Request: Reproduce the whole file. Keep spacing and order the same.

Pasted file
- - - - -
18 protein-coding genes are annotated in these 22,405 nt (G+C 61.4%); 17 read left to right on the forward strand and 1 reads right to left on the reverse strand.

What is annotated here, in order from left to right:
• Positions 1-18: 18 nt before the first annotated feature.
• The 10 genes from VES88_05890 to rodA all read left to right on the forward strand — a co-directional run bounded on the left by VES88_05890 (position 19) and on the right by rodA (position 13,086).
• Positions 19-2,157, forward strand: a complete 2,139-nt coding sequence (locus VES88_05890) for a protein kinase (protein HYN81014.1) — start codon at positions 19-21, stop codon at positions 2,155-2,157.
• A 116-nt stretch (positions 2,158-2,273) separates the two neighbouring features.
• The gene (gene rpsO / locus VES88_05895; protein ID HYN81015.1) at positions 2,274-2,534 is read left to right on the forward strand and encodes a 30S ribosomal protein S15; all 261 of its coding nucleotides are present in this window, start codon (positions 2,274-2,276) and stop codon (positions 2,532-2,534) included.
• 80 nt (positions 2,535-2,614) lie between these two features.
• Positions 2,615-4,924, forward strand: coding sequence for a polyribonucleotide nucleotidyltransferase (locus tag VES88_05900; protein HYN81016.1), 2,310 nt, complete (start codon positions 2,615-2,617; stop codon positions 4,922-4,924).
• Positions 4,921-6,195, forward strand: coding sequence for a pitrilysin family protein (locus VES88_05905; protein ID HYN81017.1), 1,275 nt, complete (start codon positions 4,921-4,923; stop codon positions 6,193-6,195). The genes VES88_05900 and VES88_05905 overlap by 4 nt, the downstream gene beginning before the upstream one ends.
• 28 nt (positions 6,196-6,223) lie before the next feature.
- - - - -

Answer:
18 protein-coding genes are annotated in these 22,405 nt (G+C 61.4%); 17 read left to right on the forward strand and 1 reads right to left on the reverse strand.

What is annotated here, in order from left to right:
• Positions 1-18: 18 nt before the first annotated feature.
• The 10 genes from VES88_05890 to rodA all read left to right on the forward strand — a co-directional run bounded on the left by VES88_05890 (position 19) and on the right by rodA (position 13,086).
• Positions 19-2,157, forward strand: a complete 2,139-nt coding sequence (locus VES88_05890) for a protein kinase (protein HYN81014.1) — start codon at positions 19-21, stop codon at positions 2,155-2,157.
• A 116-nt stretch (positions 2,158-2,273) separates the two neighbouring features.
• The gene (gene rpsO / locus VES88_05895; protein ID HYN81015.1) at positions 2,274-2,534 is read left to right on the forward strand and encodes a 30S ribosomal protein S15; all 261 of its coding nucleotides are present in this window, start codon (positions 2,274-2,276) and stop codon (positions 2,532-2,534) included.
• 80 nt (positions 2,535-2,614) lie between these two features.
• Positions 2,615-4,924, forward strand: coding sequence for a polyribonucleotide nucleotidyltransferase (locus tag VES88_05900; protein HYN81016.1), 2,310 nt, complete (start codon positions 2,615-2,617; stop codon positions 4,922-4,924).
• Positions 4,921-6,195, forward strand: coding sequence for a pitrilysin family protein (locus VES88_05905; protein ID HYN81017.1), 1,275 nt, complete (start codon positions 4,921-4,923; stop codon positions 6,193-6,195). The genes VES88_05900 and VES88_05905 overlap by 4 nt, the downstream gene beginning before the upstream one ends.
• 28 nt (positions 6,196-6,223) lie before the next feature.